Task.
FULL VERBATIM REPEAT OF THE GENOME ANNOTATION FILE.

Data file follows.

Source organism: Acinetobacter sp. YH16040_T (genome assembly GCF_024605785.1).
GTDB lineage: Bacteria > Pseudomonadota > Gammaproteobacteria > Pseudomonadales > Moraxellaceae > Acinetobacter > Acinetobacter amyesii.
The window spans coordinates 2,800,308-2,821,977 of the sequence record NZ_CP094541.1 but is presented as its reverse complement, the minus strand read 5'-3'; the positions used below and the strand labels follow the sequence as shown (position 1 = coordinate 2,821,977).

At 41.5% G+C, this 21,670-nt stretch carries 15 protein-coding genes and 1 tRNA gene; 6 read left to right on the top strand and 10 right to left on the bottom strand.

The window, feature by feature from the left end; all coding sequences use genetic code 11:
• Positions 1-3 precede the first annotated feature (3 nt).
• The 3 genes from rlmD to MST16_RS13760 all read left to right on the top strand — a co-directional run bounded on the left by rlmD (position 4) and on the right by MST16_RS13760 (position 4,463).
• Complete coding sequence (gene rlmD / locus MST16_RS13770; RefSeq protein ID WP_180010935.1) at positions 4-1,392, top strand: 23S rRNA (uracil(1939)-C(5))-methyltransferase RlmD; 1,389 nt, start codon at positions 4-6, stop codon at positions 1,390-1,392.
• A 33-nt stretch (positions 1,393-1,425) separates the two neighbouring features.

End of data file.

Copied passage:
Source organism: Acinetobacter sp. YH16040_T (genome assembly GCF_024605785.1).
GTDB lineage: Bacteria > Pseudomonadota > Gammaproteobacteria > Pseudomonadales > Moraxellaceae > Acinetobacter > Acinetobacter amyesii.
The window spans coordinates 2,800,308-2,821,977 of the sequence record NZ_CP094541.1 but is presented as its reverse complement, the minus strand read 5'-3'; the positions used below and the strand labels follow the sequence as shown (position 1 = coordinate 2,821,977).

At 41.5% G+C, this 21,670-nt stretch carries 15 protein-coding genes and 1 tRNA gene; 6 read left to right on the top strand and 10 right to left on the bottom strand.

The window, feature by feature from the left end; all coding sequences use genetic code 11:
• Positions 1-3 precede the first annotated feature (3 nt).
• The 3 genes from rlmD to MST16_RS13760 all read left to right on the top strand — a co-directional run bounded on the left by rlmD (position 4) and on the right by MST16_RS13760 (position 4,463).
• Complete coding sequence (gene rlmD / locus MST16_RS13770; RefSeq protein ID WP_180010935.1) at positions 4-1,392, top strand: 23S rRNA (uracil(1939)-C(5))-methyltransferase RlmD; 1,389 nt, start codon at positions 4-6, stop codon at positions 1,390-1,392.
• A 33-nt stretch (positions 1,393-1,425) separates the two neighbouring features.